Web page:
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Grace Wood
Coetzee / Disgrace / Usurp

J. M. Coetzee
Disgrace p. 21-23

He wakes the next morning in a state of profound wellbeing, which does not go away. Melanie is not in class. From his office he telephones a florist. Roses? Perhaps not roses. He orders carnations. ‘Red or white?’ asks the woman. Red? White? ‘Send twelve pink,’ he says. ‘I haven’t got twelve pink. Shall I send a mix?’ ‘Send a mix,’ he says.
Rain falls all of Tuesday, from heavy clouds blown in over the city from the west. Crossing the lobby of the Communications Building at the end of the day, he spies her at the doorway amid a knot of students waiting for a break in the downpour. He comes up behind her, puts a hand on her shoulder. ‘Wait for me here,’ he says. ‘I’ll give you a ride home.’
He returns with an umbrella. Crossing the square to the parking lot he draws her closer to shelter her. A sudden gust blows the umbrella inside out; awkwardly they run together to the car.
She is wearing a slick yellow raincoat; in the car she lowers the hood. Her face is flushed; he is aware of the rise and fall of her chest. She licks away a drop of rain from her upper lip. A child! he thinks: No more than a child! What am I doing? Yet his heart lurches with desire.
They drive through dense late-afternoon traffic. ‘I missed you yesterday,’ he says. ‘Are you all right?’
She does not reply, staring at the wiper blades.
At a red light he takes her cold hand in his. ‘Melanie!’ he says, trying to keep his tone light. But he has forgotten how to woo. The voice he hears belongs to a cajoling parent, not a lover.
He draws up before her apartment block. ‘Thanks,’ she says, opening the car door. ‘Aren’t you going to invite me in?’
‘I think my flatmate is home.’
‘What about this evening?’
‘I’ve got a rehearsal this evening.’

‘Then when do I see you again?’
She does not answer. ‘Thanks,’ she repeats, and slides out.
On Wednesday she is in class, in her usual seat. They are still on Wordsworth, on Book 6 of ​The Prelude​, the poet in the Alps.
‘From a bare ridge,’ he reads aloud,
we also first beheld
Unveiled the summit of Mont Blanc, and grieve To have a soulless image on the eye
That had usurped upon a living thought
That never more could be.
‘So. The majestic white mountain, Mont Blanc, turns out to be a disappointment. Why? Let us start with the unusual verb form usurp upon. Did anyone look it up in a dictionary?’
Silence.
‘If you had, you would have found that ​usurp upon​ means to intrude or encroach upon. ​Usurp​, to take
over entirely, is the perfective of ​usurp upon;​ usurping completes the act of usurping upon.
‘The clouds cleared, says Wordsworth, the peak was unveiled, and we grieved to see it. A strange response, for a traveller to the Alps. Why grieve? Because, he says, a soulless image, a mere image on the retina, has encroached upon what has hitherto been a living thought. What was that living thought?’
Silence again. The very air into which he speaks hangs listless as a sheet. A man looking at a mountain: why does it have to be so complicated, they want to complain? What answer can he give them? What did he say to Melanie that first evening? That without a flash of revelation there is nothing. Where is the flash of revelation in this room?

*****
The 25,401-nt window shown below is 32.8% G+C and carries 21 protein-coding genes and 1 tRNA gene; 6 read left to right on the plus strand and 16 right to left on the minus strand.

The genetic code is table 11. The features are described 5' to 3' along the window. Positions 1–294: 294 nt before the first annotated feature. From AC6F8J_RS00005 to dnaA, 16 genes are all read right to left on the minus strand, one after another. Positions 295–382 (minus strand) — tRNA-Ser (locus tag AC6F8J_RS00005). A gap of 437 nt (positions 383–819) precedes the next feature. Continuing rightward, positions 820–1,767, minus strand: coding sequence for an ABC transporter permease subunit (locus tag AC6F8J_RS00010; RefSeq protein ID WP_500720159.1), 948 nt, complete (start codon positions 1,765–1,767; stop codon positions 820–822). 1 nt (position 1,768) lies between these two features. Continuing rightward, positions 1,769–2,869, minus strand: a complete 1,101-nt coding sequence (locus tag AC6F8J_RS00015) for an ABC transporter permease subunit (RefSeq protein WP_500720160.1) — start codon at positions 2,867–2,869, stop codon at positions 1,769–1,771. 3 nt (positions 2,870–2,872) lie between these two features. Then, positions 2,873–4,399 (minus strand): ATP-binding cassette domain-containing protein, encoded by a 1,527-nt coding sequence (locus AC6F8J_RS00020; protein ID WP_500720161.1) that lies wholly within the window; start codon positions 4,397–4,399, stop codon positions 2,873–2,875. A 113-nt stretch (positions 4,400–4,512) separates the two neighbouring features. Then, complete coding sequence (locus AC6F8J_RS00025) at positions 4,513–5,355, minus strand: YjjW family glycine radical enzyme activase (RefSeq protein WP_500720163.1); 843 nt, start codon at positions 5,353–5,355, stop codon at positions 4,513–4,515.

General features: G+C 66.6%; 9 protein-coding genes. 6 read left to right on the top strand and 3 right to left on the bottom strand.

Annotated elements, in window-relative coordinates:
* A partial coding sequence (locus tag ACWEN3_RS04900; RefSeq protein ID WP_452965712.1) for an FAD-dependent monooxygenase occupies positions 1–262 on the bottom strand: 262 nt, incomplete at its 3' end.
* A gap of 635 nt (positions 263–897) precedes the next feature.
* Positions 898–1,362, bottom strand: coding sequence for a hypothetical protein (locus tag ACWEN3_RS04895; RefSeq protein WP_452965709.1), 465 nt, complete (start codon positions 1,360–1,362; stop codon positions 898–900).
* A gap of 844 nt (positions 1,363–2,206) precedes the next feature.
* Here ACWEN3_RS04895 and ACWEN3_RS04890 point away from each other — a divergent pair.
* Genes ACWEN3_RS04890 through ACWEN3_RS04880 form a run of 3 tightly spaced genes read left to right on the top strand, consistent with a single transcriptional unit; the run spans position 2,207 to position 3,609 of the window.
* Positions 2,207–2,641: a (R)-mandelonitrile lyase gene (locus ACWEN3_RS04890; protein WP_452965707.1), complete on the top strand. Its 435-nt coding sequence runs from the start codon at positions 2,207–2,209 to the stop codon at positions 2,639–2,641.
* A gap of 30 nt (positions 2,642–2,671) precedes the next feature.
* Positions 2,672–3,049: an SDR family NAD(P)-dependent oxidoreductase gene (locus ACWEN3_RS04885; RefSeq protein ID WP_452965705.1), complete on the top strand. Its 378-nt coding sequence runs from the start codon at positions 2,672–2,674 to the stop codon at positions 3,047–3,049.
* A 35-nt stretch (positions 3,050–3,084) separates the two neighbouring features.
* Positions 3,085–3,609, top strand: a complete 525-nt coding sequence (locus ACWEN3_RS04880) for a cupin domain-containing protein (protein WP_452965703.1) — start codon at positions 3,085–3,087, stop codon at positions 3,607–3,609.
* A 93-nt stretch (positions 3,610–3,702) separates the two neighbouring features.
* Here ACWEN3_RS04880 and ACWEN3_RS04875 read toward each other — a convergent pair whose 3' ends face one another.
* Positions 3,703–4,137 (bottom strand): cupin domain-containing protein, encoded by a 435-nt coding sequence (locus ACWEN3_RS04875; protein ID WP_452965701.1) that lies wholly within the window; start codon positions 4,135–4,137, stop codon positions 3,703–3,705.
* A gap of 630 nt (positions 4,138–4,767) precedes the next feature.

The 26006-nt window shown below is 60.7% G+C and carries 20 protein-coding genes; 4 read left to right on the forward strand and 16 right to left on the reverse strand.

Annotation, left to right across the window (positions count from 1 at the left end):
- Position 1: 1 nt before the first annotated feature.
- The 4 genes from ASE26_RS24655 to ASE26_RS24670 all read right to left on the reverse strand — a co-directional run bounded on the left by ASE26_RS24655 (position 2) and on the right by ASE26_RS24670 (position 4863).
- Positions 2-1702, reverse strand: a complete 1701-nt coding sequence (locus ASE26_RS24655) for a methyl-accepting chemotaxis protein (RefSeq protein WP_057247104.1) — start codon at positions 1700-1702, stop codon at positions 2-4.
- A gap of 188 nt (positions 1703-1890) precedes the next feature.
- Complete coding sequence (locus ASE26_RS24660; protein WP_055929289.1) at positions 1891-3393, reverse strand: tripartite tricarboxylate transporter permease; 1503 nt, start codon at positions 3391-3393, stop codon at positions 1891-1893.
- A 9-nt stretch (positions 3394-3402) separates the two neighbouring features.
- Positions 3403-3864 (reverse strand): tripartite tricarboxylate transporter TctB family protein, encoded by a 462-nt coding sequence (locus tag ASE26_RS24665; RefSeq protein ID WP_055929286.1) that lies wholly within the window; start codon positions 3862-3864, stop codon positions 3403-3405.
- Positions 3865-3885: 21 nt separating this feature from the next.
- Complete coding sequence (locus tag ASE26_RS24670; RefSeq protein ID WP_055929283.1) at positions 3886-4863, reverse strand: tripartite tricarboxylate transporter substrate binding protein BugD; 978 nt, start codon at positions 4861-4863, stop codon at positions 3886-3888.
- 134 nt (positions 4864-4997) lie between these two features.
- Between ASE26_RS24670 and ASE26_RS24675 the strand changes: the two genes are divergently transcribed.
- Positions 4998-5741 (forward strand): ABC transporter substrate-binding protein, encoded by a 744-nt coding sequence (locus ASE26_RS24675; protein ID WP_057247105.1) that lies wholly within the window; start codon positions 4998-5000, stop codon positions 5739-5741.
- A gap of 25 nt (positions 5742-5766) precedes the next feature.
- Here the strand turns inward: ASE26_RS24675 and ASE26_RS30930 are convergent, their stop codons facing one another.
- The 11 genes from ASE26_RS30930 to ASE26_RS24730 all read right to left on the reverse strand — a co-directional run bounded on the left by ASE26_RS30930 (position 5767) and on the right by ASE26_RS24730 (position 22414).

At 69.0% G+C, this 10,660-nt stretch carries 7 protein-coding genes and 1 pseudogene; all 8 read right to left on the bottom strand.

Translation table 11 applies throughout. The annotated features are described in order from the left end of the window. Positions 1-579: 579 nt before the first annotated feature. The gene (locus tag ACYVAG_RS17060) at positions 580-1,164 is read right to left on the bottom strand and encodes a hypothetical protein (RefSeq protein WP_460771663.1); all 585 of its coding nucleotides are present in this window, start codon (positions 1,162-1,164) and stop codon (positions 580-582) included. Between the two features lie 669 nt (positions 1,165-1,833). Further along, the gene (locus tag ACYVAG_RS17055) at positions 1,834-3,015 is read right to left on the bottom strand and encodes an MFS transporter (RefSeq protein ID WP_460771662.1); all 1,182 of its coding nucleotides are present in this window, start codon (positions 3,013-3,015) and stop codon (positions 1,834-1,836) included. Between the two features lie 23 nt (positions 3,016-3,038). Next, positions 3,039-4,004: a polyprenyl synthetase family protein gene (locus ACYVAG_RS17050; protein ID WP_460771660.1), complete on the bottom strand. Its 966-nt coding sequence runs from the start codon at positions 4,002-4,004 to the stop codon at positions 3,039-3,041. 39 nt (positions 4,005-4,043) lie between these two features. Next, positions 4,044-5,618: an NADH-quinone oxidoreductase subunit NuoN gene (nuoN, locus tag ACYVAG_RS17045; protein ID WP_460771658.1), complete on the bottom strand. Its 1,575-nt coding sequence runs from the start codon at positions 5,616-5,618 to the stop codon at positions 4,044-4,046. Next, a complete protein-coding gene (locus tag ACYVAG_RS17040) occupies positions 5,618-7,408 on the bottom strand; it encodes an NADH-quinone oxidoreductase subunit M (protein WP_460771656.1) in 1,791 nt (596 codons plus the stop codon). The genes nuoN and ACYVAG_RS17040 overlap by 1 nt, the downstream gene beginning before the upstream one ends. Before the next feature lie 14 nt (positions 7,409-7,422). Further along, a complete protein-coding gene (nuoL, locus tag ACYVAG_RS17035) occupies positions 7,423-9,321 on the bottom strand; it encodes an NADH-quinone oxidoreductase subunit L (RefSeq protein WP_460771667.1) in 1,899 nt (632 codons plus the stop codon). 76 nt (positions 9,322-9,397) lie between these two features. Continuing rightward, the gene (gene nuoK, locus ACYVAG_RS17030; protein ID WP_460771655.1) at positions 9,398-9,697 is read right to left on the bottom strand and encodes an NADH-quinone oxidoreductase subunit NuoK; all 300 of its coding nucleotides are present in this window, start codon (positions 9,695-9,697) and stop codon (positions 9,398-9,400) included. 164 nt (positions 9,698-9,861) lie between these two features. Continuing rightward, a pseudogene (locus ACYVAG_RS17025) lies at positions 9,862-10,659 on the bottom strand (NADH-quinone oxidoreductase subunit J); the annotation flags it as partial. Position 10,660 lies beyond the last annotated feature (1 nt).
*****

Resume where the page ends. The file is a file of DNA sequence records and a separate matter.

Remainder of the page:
He casts a quick glance at her. Her head is bowed, she is absorbed in the text, or seems to be.
‘The same word ​usurp​ recurs a few lines later. Usurpation is one of the deeper themes of the Alps sequence. The great archetypes of the mind, pure ideas, find themselves usurped by mere sense-images.
‘Yet we cannot live our daily lives in a realm of pure ideas, cocooned from sense-experience. The question is not, How can we keep the imagination pure, protected from the onslaughts of reality? The question has to be, Can we find a way for the two to coexist?
‘Look at line 599. Wordsworth is writing about the limits of sense-perception. It is a theme we have touched on before. As the sense-organs reach the limit of their powers, their light begins to go out. Yet at the moment of expiry that light leaps up one last time like a candle-flame, giving us a glimpse of the invisible. The passage is difficult; perhaps it even contradicts the Mont Blanc moment. Nevertheless, Wordsworth seems to be feeling his way toward a balance: not the pure idea, wreathed in clouds, nor the visual image burned on the retina, overwhelming and disappointing us with its matter-of-fact clarity, but the sense-image, kept as fleeting as possible, as a means toward stirring or activating the idea that lies buried more deeply in the soil of memory.’
He pauses. Blank incomprehension. He has gone too far too fast. How to bring them to him? How to bring her?
‘Like being in love,’ he says. ‘If you were blind you would hardly have fallen in love in the first place. But now, do you truly wish to see the beloved in the cold clarity of the visual apparatus? It may be in your better interest to throw a veil over the gaze, so as to keep her alive in her archetypal, goddesslike form.’
It is hardly in Wordsworth, but at least it wakes them up.​ Archetypes? t​hey are saying to themselves. Goddesses? What is he talking about? What does this old man know about love?